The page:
FMS Image Data Processing
ODP logging contractor: LDEO-BRG
Location: Alboran Basin (Alboran Sea)
Latitude: 36° 12.313' N
Longitude: 4° 18.763' W
Logging date: June, 1995
Bottom felt: 1119.1 mbrf (used for depth shift to sea floor)
Total penetration: 928.7 mbsf
Total core recovered: 535.54 m (57.7 %)
FMS Pass 1: 699-910 mbsf
FMS Pass 2: 699-910 mbsf
The basic principle of the FMS (Formation MicroScanner) is to map the conductivity of the borehole wall with a dense array of sensors. This provides a high resolution electrical image of the formation which can be displayed in either gray or color scale. The purpose of this report is to describe the images from Leg 161 and the different steps used to generate them from the raw FMS measurements.
The FMS tool records 4 perpendicular electrical images, using four pads, which are pressed against the borehole wall. Each pad has 16 buttons and the tool provides approximately 25% coverage of the borehole wall. The tool string also contains a triaxial accelerometer and three flux-gate magnetometers (in the GPIT, General Purpose Inclinometry Tool) whose results are used to accurately orient and position the images. Measurements of hole size, cable speed, and natural gamma ray intensity also contribute to the processing.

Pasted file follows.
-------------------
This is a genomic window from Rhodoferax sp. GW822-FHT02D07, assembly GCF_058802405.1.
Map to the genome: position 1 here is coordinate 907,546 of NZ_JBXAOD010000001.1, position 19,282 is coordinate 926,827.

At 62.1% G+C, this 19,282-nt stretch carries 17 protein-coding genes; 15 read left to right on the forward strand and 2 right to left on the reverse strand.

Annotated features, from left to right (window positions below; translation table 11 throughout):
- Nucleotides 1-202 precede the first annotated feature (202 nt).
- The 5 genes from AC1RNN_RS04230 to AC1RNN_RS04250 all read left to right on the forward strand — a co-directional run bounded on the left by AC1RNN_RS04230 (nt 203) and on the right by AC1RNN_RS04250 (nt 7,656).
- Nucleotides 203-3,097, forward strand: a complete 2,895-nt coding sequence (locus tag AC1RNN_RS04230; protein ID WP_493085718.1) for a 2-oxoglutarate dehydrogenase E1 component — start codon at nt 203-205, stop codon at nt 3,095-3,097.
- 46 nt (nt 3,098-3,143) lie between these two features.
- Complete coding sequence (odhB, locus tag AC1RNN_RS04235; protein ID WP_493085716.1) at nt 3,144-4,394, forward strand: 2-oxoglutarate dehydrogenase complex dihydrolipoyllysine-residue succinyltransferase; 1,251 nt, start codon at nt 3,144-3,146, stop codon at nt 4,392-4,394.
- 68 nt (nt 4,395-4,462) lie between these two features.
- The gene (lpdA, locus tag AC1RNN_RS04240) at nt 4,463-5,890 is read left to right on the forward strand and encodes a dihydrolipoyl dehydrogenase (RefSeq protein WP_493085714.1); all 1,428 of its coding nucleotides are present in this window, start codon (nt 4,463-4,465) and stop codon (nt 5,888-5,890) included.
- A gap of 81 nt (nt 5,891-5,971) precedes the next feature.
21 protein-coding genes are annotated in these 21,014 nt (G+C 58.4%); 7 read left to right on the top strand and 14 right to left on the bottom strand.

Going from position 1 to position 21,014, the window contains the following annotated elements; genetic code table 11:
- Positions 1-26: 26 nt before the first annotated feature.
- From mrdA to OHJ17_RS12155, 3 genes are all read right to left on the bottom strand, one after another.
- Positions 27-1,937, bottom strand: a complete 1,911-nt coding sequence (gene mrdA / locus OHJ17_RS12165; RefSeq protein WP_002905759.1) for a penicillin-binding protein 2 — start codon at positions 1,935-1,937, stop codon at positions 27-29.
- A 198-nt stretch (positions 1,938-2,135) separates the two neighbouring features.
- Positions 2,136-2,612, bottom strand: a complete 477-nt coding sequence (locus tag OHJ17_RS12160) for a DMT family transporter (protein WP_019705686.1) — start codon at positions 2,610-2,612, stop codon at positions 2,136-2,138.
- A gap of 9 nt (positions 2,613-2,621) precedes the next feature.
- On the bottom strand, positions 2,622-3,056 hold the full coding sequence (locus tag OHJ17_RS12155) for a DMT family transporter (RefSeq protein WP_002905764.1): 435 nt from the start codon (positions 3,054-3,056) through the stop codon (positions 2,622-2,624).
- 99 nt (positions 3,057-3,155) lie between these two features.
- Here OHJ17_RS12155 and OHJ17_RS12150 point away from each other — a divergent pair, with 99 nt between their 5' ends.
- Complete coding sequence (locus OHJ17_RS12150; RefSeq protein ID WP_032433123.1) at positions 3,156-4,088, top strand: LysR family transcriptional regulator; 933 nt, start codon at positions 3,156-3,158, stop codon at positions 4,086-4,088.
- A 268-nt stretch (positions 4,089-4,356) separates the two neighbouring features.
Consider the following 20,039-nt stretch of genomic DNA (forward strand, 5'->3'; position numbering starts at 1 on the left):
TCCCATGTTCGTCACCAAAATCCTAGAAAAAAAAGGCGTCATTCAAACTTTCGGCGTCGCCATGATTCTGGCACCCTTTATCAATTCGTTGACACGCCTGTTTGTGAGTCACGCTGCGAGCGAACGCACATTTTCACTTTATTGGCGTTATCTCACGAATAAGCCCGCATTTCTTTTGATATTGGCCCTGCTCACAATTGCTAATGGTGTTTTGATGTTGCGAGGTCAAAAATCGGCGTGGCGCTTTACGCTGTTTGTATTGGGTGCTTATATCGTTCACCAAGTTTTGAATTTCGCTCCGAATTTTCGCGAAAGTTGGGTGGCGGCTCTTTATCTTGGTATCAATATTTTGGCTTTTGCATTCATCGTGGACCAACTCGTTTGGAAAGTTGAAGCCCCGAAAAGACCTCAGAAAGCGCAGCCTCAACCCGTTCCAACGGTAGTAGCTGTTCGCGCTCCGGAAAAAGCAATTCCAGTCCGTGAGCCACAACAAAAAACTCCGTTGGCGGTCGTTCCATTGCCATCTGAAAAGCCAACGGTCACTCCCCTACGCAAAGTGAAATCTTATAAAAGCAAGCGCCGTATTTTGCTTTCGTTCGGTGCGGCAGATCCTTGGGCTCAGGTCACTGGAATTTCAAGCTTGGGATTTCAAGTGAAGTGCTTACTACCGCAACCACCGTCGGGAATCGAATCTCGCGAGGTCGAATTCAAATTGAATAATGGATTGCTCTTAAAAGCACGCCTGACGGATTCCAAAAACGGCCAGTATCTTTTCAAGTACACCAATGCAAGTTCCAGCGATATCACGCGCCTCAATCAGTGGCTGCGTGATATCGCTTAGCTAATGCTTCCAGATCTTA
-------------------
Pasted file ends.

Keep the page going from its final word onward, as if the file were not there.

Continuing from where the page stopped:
The FMS images in Hole 976B are generally of good quality, except in a few sections where the hole size is enlarged and irregular (75-725, 750-785 - brecciated clay-rich fault zone - and 823-832 mbsf).
The FMS images allow the characterization of structure and fracturing of the basement.
In the 707-716 mbsf interval, fractures are well expressed in a resistive matrix. In the 699-703 mbsf interval at the top, the concentration of fractures shows a general structure dipping to the south.
In the logged interval from 699 to 750 mbsf, no obvious structure but fractures is detected. The lower part of the logged interval shows various structures with large electrical ranges. The whole interval from 790-910 mbsf shows numerous fractures inequality distributed: fractures are generally concentrated and well expressed along 1 m thick resistive bands with diffuse limits, as for instance at 886-887 mbsf. Other structures are identified as 10- to 20-cm-thick conductive layers, which are dipping to the SW at 879-890 mbsf. At 871 mbsf, concentration of thin conductive planes also shows a dip to the SW.
Processing is required to convert the electrical current in the formation, emitted by the FMS button electrodes, into a gray or color-scale image representative of the conductivity changes. This is achieved through two main processing phases: data restoration and image display.
1) Data Restoration
Correction. The data from the z-axis accelerometer is used to correct the
vertical position of the data for variations in the speed of the tool (GPIT
speed correction), including stick and slip. In addition, image-based speed
correction is also applied to the data: the principle behind this is that if
the GPIT speed correction is successful, the readings from the two rows of